The hamlet of La Targette in the parish of
Neuville-Saint-Vaast is home to the French National Cemetery and La Targette British Cemetery. The rigid lines of crosses in the French war cemetery contrast markedly with the landscaped tranquillity
of its British counterpart, which also houses two elegant Indian-style mausoleums. The French one is enormous and the crosses make optical illusions when you look from the cemetery gates.
Situated on the Arras to Lens road (D937), the village of Neuville-Saint-Vaast was the theatre for some intense fighting in 1915 and again in 1917. Close by is the memorial Monument de Flambeau. The picture of it below (Like the statue of Liberty’s arm) is a reminder of the villages' destruction due to French mining operations in 1915.
La Targette Czechoslovakian Cemetery is located along the road D937 between La Targette-Neuville-Saint-Vaast and Souchez. The D937 is the main road linking Arras to Béthune.
The cemetery was open on the site of the original hamlet of La Targette near Neuville Saint-Vaast to commemorate the offensive of the 10th French Army in Artois on Mai 9, 1915.The Czechoslovakian soldiers buried in La Targette were volunteers who lived in France and abroad and enlisted in the Czechoslovakian section of the French Foreign Legion to free their country from the hegemony of the Austro-Hungarian Empire.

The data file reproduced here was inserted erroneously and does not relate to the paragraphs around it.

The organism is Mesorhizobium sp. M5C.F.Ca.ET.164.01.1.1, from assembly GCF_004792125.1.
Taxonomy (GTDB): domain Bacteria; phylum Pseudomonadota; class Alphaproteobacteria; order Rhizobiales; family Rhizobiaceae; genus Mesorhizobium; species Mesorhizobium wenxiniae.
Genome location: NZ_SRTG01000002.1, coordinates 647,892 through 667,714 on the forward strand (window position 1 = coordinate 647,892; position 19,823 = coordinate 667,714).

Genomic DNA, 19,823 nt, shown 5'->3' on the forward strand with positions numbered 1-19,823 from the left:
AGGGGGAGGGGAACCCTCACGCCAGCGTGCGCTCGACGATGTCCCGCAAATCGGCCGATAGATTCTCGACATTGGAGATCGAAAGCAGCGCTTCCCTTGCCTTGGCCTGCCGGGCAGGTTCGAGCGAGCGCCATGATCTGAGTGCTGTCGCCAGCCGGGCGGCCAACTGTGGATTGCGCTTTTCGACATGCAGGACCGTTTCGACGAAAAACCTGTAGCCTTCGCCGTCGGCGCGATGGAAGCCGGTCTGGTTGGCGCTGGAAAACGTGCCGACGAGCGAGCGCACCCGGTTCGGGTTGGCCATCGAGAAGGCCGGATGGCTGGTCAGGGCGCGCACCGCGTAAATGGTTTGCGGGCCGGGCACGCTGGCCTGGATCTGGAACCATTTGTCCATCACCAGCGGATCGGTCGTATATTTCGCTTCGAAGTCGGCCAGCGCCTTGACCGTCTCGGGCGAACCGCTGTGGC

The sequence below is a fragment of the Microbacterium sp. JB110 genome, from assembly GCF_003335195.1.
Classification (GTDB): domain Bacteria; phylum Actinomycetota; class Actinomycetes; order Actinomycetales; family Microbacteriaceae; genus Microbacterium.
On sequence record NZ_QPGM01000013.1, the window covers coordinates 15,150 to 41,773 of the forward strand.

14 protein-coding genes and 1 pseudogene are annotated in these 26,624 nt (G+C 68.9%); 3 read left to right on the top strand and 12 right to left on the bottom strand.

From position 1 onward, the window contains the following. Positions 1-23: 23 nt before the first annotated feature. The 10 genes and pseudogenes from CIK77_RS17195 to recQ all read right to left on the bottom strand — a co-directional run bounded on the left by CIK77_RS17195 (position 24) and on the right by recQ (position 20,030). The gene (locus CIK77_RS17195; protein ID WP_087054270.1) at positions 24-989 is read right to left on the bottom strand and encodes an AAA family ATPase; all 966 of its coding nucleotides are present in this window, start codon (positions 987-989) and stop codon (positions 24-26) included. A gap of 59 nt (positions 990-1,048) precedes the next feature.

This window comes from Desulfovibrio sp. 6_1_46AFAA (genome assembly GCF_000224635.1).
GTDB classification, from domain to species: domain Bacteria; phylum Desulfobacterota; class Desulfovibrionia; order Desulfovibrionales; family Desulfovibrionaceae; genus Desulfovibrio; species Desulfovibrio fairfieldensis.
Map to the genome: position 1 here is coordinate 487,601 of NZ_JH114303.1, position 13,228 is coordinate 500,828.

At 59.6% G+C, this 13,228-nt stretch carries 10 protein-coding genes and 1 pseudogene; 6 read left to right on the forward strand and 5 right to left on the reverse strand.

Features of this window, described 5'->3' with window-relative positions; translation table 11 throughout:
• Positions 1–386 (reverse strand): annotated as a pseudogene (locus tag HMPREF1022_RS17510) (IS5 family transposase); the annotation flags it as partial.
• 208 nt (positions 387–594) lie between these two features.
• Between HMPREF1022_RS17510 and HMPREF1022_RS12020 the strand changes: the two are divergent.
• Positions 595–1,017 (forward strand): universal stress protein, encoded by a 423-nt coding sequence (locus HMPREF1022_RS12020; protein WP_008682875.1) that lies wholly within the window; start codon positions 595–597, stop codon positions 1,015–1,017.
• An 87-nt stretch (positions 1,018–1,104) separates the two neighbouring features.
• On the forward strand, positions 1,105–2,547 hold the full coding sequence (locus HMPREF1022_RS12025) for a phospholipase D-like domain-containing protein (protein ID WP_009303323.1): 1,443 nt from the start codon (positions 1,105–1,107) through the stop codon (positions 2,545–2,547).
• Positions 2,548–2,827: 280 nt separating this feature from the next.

250 men enlisted as soon as August 22, 1914 into the Nazdar Company, the first Czechoslovakian unit to fight under the French flag.The name Nazdar comes from the company’s battle cry meaning Hello.In the years that followed the company grew into 150000 Czech and Slovak volunteers coming from all around the world.
The Czechoslovakian soldiers of the Nazdar Company were part of the 2nd Infantry Regiment of the 1st Regiment of the French Foreign Legion involved in the assault on Hill 140 on May 9, 1915.Fifty men were killed and 150 wounded of which about twenty died from their injuries.
The Polish Memorial stands opposite the Czechoslovakian Cemetery and Memorial on the other side of the road D937.
About 2000 Polish enlisted in the French Foreign Legion (Légion de Galicie) at the beginning of WWI and fought under the French flag to defend France as many had settled in Artois and worked in the mines around Douai.
This is a newish memorial as The Nazi’s destroyed the original Polish one during WWII.